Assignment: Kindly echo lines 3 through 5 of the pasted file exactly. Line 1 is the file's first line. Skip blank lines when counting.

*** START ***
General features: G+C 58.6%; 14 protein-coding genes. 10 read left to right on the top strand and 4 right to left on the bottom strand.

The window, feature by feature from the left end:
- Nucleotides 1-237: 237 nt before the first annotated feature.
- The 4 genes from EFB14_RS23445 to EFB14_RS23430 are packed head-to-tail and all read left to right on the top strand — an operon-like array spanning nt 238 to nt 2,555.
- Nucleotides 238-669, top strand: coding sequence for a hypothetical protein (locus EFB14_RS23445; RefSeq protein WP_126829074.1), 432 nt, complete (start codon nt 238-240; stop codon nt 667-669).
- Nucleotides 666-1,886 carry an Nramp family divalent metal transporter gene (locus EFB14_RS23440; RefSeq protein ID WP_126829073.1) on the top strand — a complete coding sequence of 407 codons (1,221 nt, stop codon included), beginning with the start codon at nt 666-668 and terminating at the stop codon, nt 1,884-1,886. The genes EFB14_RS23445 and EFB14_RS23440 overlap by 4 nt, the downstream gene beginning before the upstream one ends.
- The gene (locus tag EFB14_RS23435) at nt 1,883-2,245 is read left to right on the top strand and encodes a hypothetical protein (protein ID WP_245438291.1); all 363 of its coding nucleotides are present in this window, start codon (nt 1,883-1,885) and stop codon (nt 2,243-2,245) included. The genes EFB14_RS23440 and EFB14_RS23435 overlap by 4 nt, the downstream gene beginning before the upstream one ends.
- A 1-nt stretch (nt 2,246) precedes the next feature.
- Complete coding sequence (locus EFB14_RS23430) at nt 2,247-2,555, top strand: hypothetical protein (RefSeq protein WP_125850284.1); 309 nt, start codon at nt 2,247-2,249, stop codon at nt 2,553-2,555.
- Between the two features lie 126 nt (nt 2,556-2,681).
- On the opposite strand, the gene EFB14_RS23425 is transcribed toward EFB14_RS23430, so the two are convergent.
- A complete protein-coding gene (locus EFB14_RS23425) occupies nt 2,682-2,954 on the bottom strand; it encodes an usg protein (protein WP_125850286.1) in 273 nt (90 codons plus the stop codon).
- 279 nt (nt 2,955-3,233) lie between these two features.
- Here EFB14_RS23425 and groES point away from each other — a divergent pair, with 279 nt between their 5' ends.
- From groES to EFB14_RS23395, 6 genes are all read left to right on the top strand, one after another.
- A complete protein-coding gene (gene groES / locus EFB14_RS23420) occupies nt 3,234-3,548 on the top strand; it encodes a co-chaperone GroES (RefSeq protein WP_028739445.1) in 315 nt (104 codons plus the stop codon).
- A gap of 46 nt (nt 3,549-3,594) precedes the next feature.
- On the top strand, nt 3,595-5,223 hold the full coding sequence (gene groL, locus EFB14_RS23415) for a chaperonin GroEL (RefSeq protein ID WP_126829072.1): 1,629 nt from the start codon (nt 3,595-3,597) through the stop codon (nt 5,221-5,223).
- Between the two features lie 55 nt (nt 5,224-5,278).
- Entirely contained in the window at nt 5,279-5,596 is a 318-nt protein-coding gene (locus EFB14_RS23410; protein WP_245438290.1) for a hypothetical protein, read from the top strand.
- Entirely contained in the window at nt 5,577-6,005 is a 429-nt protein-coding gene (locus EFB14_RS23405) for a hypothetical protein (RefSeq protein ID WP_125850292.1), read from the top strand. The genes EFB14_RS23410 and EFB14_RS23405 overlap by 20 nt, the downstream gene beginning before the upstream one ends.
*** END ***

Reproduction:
- Nucleotides 1-237: 237 nt before the first annotated feature.
- The 4 genes from EFB14_RS23445 to EFB14_RS23430 are packed head-to-tail and all read left to right on the top strand — an operon-like array spanning nt 238 to nt 2,555.
- Nucleotides 238-669, top strand: coding sequence for a hypothetical protein (locus EFB14_RS23445; RefSeq protein WP_126829074.1), 432 nt, complete (start codon nt 238-240; stop codon nt 667-669).